The country in numbers
5800 households along canals in Ho Chi Minh City are expected to be relocated in advance of a major aquatic environment improvement project. The primary goal of this third phase is to dredge the Doi and Te canals and upgrade 13.5 kilometers of roadway that run alongside them. The improvements hope to allow an unobstructed flow of water to eradicate flooding. The project is expected to affect an area of 1,600ha along the canals that run through Districts 4, 7, 8, and Binh Chanh, relocating 29 offices and 6,200 households, 400 of which have already been relocated as part of phases one and two. Compensation is estimated at around VND4,500 billion and discussions are underway to combine the relocation plan with the construction of new high-rises in cleared areas for displaced residents.
7 unused water towers will be demolished in Ho Chi Minh City. Saigon Water Corporation is devising plans to remove seven of the eight mushroom-shaped water reservoirs that have been left unused for 40 years. The seven reservoirs are located in Districts 4, 5, 6, 11, Go Vap, Phu Nhuan and Binh Thanh. After their removal, the areas will be converted into underground water reservoirs to supply water for extinguishing fire and chloride filling stations to enhance water quality. The reservoir near Ho Con Rua (Turtle Lake) in District 1 is the only one that will remain untouched.
800 kg gaur died in Vietnam last month. A huge gaur was found dead in a nature sanctuary in Dong Nai, the second death of the largest extant bovine in the same area in less than a month. The animal was seen roaming around normally in the Dong Nai nature and culture conservation area one day before it was found dead. The gaur’s body was almost intact, except for two cuts on the surface of its right shoulder and a wound in the abdomen, said Le Viet Dung, deputy head of the forest management agency. Forest management officers are still investigating the cause of the death and have not given any further details.
The gaur’s internal organs have been taken away for an autopsy. On February 28, forest protection officers also discovered a dead female gaur when they were on a patrol at the nature sanctuary. The 200kg female was fatally shot, with two legs and part of its body butchered and the internal organs already decomposing. The species has been listed as vulnerable on the International Union for the Conservation of Nature’s Red List since 1986, as the population decline in parts of the species’ range is likely to be well over 70 percent during the last three generations.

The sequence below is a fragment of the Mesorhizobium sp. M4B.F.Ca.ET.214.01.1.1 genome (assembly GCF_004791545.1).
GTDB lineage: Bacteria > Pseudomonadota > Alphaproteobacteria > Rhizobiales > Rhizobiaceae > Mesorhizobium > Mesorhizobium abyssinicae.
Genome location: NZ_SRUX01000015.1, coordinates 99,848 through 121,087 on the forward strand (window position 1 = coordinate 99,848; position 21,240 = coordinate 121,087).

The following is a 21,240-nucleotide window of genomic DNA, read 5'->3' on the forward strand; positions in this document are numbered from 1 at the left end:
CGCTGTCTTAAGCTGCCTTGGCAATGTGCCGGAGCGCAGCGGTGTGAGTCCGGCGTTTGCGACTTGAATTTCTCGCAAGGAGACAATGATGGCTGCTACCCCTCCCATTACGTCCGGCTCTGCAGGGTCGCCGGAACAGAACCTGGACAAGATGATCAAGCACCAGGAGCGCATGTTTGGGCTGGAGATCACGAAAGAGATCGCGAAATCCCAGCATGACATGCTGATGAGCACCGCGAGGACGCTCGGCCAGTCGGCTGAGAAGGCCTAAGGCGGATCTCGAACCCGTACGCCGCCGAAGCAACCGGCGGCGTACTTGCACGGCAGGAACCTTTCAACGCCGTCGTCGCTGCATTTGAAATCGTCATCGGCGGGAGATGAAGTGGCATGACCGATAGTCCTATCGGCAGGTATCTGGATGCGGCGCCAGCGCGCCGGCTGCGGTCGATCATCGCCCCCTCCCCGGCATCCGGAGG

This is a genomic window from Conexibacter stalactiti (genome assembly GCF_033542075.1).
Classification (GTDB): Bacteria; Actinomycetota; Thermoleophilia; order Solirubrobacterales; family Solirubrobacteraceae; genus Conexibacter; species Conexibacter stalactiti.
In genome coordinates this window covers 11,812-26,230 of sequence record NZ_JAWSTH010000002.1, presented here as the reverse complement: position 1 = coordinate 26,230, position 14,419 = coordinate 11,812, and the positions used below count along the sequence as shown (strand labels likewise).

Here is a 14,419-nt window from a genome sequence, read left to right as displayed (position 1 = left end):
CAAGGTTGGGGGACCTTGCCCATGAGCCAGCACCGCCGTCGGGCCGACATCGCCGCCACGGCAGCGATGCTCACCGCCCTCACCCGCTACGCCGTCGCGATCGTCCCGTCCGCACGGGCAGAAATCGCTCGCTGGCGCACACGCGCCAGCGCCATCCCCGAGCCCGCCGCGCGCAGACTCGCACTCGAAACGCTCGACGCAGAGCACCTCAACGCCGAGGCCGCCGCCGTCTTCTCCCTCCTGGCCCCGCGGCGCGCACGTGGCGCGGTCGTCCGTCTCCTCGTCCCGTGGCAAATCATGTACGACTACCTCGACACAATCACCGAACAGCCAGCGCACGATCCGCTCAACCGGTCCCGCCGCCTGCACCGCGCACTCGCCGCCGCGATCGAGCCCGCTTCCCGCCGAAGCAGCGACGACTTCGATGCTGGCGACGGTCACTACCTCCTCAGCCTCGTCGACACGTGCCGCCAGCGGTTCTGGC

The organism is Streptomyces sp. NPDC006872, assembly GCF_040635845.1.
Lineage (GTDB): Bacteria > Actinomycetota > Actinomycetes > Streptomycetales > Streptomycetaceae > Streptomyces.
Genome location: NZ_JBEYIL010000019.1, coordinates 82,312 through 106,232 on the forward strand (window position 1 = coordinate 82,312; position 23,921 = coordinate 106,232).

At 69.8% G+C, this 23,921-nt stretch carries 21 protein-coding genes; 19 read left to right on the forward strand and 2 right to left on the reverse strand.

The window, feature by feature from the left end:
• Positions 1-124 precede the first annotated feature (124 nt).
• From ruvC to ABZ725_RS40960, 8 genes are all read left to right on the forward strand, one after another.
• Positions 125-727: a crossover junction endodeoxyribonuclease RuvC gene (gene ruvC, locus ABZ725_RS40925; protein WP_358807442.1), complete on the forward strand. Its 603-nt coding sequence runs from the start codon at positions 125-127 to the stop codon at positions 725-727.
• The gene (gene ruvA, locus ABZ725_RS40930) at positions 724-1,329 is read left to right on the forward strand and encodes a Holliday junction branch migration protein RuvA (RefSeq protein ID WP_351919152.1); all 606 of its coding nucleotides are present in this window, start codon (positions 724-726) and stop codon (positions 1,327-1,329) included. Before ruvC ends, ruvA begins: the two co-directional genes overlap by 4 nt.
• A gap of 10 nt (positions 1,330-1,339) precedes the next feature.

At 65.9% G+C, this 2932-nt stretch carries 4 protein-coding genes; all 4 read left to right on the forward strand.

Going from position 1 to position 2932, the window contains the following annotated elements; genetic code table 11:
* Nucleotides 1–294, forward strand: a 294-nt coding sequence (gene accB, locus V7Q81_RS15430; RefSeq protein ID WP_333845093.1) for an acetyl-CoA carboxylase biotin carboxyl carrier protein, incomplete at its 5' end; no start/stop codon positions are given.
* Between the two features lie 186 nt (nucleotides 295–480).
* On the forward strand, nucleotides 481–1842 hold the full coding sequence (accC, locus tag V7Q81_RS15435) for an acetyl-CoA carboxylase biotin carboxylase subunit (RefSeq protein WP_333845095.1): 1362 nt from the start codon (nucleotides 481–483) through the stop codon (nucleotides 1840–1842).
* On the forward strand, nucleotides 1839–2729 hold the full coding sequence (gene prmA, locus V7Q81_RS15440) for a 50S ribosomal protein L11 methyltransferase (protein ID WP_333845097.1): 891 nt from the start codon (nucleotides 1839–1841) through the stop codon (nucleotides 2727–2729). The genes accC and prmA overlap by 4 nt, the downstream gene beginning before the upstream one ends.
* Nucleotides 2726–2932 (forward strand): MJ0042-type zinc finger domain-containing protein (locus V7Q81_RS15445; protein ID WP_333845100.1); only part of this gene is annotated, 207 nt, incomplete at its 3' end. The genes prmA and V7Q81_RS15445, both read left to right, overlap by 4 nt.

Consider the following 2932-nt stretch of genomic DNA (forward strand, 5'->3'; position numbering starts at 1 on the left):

500 critically endangered doucs were discovered in Vietnam. A population of 500 gray-shanked doucs, one of the world’s 25 most endangered primates, has been found in the Central Highlands of Vietnam. Doucs, or douc lagurs, are native to Southeast Asia and consist of three species: red-shanked, gray-shanked, and black-shanked doucs. They generally have dappled gray bodies, black hands and feet and white cheeks.
The gray-shanked douc lagur is native to Quang Nam, Quang Ngai, Binh Dinh, Kon Tum and Gia Lai. They feed primarily on leaves and live in tribes as large as 50 individuals, though tribe numbers have been greatly reduced to four to 15 individuals in recent years. Gray-shanked doucs, along with three other primates native to Vietnam, have consistently been listed among the world’s 25 most endangered primates since 2000 by the International Union for Conservation of Nature Species Survival Commission Primate Specialist Group, the International Primatological Society, and Conservation International.
96% of Vietnamese perceive themselves as middle class. Most Vietnamese think they are among the middle class, while those whose income actually qualifies them for such a category only make up half of the population, a Japan-based think tank has said. A person with an annual income ranging from USD5,000 to USD35,000 is considered belonging to the middle class, and nearly 50 percent of Vietnam’s population of 90 million people meet such a criterion, according to the Hakuhodo Institute of Life and Living ASEAN (HILL ASEAN).
However, 96 percent of the Vietnamese surveyed in a HILL ASEAN research see themselves as part of the middle class, regardless of their actual income, according to the findings.
The discrepancy between the middle class by income and that by self-perception in Vietnam is broader than those in four other Southeast Asian countries, which were also mentioned in the research. The figures in Singapore are 45 percent vs. 85 percent, and the respective statistics for Malaysia and Indonesia are 46 percent vs. 79 percent, and 56 percent vs. 72 percent, according to the study. The last country in the research, Thailand, has less discrepancy, 72 percent by income compared to 80 percent by self-perception.
USD 135,000 was spent on one of Mobifone’s prized super SIM phone number. “I purchased this SIM (0933 999 999) from a wealthy real estate developer in Hanoi in 2013 for over VND1 billion,” said Do Trong Hieu, former owner of the prized phone number and director of Me Linh Commercial Services. “A man from Thai Nguyen just purchased it for personal use. It’s a rare kind of phone number, as the number nine means everlasting and the number three means fortune. Thirty-nine is a symbol of wealth, so the person who buys it will receive lots of luck.”
The new owner of the phone number also confirmed its purchase, saying that he had previously used only Viettel numbers beginning with 097 and 098. “I rarely resell a SIM I purchase for personal use, unless a more attractive SIM number comes along,” the new owner toldVnExpress.
This was Mobifone’s most expensive SIM sale in 2015, but you’ll be pleased to learn that it’s not the highest of all. In March, the chairman of Mai Linh Group transferred his own “super SIM” number – 09 89 999 999 – to a wealthy Saigon resident to the tune of nearly VND5 billion.